In a statement Tuesday morning, Equitrans Midstream — which holds the largest interest among project stakeholders and has said it will manage the pipeline once it’s operating — said it was “disappointed” with the stay and said the court exceeded its authority.

“We are evaluating all legal options, which include filing an emergency appeal to the U.S. Supreme Court,” the company said. “Unless this decision is promptly reversed, it would jeopardize Mountain Valley’s ability to complete construction by year-end 2023.”

U.S. Sen. Manchin, D-West Virginia, said the 4th Circuit no longer has jurisdiction over the pipeline’s permits.

“This new order halting construction is unlawful, & regardless of your position on MVP, it should alarm every American when a court ignores the law,” Manchin tweeted.

Monday’s court happenings marked the latest developments in a yearslong battle, with landowners and environmental activists opposing the pipeline over its safety, its environmental impact and its acquisition of private property through eminent domain. Pipeline supporters have argued that the project will be a safe and crucial addition to the U.S. energy supply.

The pipeline’s path begins in northwestern West Virginia, then heads into Virginia, passing through Giles, Craig, Montgomery, Roanoke and Franklin counties before connecting to a compressor station in Pittsylvania County. 

Mountain Valley Pipeline has said it plans to have the project finished by the end of the year. Pipeline officials say the project already is more than 90% complete, though opponents dispute that claim.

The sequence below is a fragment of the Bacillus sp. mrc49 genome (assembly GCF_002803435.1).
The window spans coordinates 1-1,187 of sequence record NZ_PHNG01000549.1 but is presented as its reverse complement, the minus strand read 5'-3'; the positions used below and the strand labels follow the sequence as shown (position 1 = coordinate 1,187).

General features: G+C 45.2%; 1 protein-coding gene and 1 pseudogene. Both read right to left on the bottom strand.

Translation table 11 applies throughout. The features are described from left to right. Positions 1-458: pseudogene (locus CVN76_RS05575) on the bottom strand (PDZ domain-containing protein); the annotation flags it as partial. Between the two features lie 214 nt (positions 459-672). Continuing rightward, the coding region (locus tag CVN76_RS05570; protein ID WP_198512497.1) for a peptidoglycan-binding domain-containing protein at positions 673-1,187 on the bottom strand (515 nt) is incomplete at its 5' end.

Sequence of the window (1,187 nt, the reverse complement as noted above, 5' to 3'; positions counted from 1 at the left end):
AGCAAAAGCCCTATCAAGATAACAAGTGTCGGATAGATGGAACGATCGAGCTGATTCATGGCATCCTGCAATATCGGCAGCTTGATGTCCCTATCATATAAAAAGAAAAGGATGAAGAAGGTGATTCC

On June 23, the U.S. Army Corps of Engineers issued a permit authorizing all remaining river and stream crossings that the pipeline requires, and on June 28, the Federal Energy Regulatory Commission issued an order authorizing all construction activities for the pipeline.

On June 29, Mountain Valley Pipeline wrote a letter to FERC, acknowledging “lingering public questions regarding the coating of the pipe and overall pipe integrity” of the pipeline, many segments of which have been exposed to sunlight for years as the project has been delayed by legal and permitting battles.

Pipeline opponents have argued that such prolonged exposure to ultraviolet radiation degrades the integrity of the pipe and makes it unsafe, necessitating the pipe be replaced or taken off site for recoating. Mountain Valley Pipeline said that if it determines any pipe sections need recoating, it will do so in the field. 

On July 5, five Democrats — Jennifer McClellan, Don Beyer, Gerry Connolly, Bobby Scott and Jennifer Wexton — among Virginia’s 11 members of the U.S. House of Representatives submitted an amicus brief supporting the environmental challenges to the pipeline.

That followed a May 30 effort by those five representatives, plus Abigail Spanberger, a fellow House Democrat from Virginia, to amend the Fiscal Responsibility Act to remove the provision specific to the Mountain Valley Pipeline. Their amendment failed to clear the House Rules Committee.

On June 1, just before the Senate voted to approve the Fiscal Responsibility Act, U.S. Sen. Tim Kaine, D-Virginia, submitted an identical amendment in the Senate, which also was unsuccessful. 

President Joe Biden signed the act, with the pipeline provision intact, into law June 3.

Matt Busse is the business reporter for Cardinal News. Matt spent nearly 19 years at The News & Advance,...